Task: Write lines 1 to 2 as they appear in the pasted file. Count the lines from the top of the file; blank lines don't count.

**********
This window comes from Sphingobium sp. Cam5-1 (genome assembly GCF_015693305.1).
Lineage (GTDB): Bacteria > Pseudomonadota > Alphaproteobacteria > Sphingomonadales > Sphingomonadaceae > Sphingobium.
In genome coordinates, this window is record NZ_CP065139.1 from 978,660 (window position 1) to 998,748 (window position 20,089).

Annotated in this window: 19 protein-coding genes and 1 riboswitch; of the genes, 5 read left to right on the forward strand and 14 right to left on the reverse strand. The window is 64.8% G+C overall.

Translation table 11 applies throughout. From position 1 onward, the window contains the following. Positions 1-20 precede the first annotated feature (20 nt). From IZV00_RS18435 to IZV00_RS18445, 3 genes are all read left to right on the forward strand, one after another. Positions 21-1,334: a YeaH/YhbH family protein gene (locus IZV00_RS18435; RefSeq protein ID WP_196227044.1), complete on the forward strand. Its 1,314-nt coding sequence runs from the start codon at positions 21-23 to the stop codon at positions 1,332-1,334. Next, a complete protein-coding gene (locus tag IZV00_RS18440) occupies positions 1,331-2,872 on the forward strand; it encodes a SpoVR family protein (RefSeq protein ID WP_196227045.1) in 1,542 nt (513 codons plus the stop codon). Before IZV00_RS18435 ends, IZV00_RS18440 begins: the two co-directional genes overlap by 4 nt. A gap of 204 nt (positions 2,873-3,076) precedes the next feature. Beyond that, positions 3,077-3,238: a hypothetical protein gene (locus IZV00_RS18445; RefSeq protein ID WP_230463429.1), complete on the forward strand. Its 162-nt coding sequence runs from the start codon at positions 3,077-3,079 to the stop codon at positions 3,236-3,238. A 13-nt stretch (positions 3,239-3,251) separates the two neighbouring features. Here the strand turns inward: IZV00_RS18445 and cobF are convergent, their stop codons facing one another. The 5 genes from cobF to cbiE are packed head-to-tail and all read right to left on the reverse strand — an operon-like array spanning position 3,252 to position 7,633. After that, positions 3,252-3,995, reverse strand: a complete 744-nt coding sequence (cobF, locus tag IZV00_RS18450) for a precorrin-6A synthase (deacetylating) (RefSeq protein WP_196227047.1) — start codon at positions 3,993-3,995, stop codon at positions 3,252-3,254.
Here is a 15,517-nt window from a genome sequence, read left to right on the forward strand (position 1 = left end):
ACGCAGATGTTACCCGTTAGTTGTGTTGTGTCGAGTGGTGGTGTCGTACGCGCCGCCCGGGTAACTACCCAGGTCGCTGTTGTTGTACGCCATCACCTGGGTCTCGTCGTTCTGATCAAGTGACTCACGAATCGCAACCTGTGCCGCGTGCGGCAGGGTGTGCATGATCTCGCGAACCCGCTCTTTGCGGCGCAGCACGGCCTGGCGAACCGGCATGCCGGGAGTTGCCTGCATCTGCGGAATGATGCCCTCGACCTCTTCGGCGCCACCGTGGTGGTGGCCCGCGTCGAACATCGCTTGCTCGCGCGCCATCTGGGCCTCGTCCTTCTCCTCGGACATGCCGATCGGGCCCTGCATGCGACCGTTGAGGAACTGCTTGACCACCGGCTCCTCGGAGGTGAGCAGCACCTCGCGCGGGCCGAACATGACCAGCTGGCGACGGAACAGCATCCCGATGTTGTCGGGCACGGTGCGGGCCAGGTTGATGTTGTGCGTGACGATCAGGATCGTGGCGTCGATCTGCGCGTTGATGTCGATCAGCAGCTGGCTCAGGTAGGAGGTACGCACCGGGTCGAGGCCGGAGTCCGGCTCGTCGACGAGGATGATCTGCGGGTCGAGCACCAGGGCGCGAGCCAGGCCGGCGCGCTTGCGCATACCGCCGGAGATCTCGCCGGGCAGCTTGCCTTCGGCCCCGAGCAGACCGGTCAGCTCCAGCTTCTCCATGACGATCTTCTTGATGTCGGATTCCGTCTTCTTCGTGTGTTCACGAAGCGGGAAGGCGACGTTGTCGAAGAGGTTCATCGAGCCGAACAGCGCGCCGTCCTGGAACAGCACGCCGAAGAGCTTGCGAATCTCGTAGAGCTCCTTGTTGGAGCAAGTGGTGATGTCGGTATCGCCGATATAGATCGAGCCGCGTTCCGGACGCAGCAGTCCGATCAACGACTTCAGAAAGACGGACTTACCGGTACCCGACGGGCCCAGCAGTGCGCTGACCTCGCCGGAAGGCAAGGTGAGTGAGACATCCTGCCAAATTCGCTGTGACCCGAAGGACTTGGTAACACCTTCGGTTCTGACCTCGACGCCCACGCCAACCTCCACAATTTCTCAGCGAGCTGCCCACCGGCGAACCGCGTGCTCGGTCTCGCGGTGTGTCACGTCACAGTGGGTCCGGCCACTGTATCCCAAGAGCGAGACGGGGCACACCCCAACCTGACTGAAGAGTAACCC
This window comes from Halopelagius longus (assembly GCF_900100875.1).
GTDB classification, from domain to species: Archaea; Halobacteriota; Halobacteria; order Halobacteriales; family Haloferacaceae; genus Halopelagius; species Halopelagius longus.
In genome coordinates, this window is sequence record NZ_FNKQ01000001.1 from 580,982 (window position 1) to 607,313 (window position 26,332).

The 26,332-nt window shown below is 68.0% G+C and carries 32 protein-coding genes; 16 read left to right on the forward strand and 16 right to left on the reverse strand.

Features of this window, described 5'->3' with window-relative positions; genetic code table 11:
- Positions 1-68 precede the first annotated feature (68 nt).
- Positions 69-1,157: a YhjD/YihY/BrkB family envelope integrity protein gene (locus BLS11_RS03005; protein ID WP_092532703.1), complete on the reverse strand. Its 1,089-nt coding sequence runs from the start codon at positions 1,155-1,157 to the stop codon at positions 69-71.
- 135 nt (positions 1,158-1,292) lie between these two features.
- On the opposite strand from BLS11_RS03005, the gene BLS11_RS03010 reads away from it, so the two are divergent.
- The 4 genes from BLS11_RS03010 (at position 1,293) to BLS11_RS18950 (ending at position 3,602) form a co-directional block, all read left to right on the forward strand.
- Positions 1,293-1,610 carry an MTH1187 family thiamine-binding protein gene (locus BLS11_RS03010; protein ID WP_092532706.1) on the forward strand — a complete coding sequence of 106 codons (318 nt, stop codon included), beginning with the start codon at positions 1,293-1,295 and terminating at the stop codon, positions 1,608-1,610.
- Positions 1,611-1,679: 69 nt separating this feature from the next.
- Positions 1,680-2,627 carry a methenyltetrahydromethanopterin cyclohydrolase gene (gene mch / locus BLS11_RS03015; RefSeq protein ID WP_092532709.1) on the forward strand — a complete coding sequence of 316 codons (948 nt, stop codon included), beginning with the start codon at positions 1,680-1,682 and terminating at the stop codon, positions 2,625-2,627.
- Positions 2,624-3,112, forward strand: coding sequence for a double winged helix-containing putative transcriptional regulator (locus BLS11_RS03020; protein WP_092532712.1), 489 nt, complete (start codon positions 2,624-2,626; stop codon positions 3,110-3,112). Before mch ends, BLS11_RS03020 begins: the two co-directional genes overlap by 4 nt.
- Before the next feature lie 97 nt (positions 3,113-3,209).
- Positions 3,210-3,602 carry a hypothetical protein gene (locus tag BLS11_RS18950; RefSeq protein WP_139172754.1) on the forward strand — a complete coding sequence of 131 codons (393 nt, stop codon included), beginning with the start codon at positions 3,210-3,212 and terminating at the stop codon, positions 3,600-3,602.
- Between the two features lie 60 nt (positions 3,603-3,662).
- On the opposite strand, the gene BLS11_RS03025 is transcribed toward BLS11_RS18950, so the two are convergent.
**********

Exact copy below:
This window comes from Sphingobium sp. Cam5-1 (genome assembly GCF_015693305.1).
Lineage (GTDB): Bacteria > Pseudomonadota > Alphaproteobacteria > Sphingomonadales > Sphingomonadaceae > Sphingobium.